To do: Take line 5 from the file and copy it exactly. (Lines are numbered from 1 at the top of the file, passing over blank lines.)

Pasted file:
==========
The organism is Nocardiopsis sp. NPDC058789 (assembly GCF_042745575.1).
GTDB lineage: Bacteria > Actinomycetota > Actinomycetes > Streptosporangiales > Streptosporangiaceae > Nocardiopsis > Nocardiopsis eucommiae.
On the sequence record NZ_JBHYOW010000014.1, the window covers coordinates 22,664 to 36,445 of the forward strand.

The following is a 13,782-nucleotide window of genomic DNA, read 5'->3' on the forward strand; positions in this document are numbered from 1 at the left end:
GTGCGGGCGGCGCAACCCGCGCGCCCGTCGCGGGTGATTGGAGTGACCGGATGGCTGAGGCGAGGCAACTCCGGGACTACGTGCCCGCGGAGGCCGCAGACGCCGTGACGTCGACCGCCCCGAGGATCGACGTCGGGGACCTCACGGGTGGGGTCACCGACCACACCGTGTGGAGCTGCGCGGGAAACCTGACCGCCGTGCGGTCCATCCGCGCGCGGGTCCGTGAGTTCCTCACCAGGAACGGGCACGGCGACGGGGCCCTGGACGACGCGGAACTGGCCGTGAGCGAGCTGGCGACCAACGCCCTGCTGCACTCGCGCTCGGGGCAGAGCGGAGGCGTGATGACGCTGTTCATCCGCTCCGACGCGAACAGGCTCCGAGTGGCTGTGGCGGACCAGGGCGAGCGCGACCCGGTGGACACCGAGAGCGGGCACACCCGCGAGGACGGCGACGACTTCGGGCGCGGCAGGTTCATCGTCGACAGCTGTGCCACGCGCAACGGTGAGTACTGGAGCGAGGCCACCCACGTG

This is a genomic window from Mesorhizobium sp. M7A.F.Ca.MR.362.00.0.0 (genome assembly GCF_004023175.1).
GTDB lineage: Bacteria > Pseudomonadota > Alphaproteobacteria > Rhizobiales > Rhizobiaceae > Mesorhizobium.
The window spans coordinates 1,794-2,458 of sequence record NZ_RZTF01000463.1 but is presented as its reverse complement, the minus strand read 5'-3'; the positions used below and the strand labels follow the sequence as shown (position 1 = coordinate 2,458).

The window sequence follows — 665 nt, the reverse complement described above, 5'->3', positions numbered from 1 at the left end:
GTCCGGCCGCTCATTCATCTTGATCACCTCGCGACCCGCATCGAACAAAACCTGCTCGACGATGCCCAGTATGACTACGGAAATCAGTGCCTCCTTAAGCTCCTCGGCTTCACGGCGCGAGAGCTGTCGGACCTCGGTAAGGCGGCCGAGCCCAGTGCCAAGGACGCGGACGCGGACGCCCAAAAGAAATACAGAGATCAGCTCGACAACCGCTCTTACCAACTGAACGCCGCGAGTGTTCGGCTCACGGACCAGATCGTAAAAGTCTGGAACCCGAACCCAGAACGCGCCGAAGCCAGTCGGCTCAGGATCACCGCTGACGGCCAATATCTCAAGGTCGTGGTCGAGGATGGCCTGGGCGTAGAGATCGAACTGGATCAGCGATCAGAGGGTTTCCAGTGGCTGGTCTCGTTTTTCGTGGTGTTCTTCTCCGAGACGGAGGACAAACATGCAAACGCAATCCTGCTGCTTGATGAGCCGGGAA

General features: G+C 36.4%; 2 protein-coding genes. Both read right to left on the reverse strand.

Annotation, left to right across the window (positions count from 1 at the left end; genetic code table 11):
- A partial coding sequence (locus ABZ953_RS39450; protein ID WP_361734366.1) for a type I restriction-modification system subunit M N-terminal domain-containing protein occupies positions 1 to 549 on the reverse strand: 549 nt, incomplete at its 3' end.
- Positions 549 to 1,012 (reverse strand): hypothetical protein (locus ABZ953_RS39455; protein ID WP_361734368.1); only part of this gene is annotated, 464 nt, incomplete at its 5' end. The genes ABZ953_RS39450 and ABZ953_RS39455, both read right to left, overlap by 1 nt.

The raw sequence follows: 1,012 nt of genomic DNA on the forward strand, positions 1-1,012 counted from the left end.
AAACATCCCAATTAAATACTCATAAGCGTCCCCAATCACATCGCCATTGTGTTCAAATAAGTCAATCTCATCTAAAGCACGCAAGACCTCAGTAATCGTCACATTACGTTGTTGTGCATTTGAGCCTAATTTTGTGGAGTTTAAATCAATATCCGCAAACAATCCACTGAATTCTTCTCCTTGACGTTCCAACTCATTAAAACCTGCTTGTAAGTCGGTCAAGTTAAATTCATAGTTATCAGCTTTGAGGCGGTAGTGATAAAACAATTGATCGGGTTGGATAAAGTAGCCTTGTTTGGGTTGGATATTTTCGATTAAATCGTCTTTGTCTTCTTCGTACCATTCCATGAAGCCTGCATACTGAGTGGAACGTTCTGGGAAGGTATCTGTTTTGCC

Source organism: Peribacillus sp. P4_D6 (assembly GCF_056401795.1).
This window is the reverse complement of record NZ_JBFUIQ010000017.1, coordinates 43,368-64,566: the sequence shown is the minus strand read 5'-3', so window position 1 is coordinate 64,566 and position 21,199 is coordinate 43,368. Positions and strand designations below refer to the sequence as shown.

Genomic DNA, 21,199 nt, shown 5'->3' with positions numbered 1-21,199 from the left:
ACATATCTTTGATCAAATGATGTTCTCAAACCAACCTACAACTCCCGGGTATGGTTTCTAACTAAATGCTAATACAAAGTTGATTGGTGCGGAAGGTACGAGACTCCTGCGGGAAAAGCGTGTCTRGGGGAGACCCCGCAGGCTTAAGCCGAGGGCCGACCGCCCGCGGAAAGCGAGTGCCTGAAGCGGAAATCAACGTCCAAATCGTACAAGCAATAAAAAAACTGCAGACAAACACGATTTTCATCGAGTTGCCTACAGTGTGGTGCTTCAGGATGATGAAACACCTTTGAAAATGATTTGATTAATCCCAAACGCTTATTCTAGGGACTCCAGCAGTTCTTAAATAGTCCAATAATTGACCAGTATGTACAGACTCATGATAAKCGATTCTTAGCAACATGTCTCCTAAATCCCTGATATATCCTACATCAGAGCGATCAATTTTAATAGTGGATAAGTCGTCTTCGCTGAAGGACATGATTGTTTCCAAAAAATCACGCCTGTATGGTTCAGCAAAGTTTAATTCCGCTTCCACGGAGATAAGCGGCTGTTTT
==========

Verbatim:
GTGCGGGCGGCGCAACCCGCGCGCCCGTCGCGGGTGATTGGAGTGACCGGATGGCTGAGGCGAGGCAACTCCGGGACTACGTGCCCGCGGAGGCCGCAGACGCCGTGACGTCGACCGCCCCGAGGATCGACGTCGGGGACCTCACGGGTGGGGTCACCGACCACACCGTGTGGAGCTGCGCGGGAAACCTGACCGCCGTGCGGTCCATCCGCGCGCGGGTCCGTGAGTTCCTCACCAGGAACGGGCACGGCGACGGGGCCCTGGACGACGCGGAACTGGCCGTGAGCGAGCTGGCGACCAACGCCCTGCTGCACTCGCGCTCGGGGCAGAGCGGAGGCGTGATGACGCTGTTCATCCGCTCCGACGCGAACAGGCTCCGAGTGGCTGTGGCGGACCAGGGCGAGCGCGACCCGGTGGACACCGAGAGCGGGCACACCCGCGAGGACGGCGACGACTTCGGGCGCGGCAGGTTCATCGTCGACAGCTGTGCCACGCGCAACGGTGAGTACTGGAGCGAGGCCACCCACGTG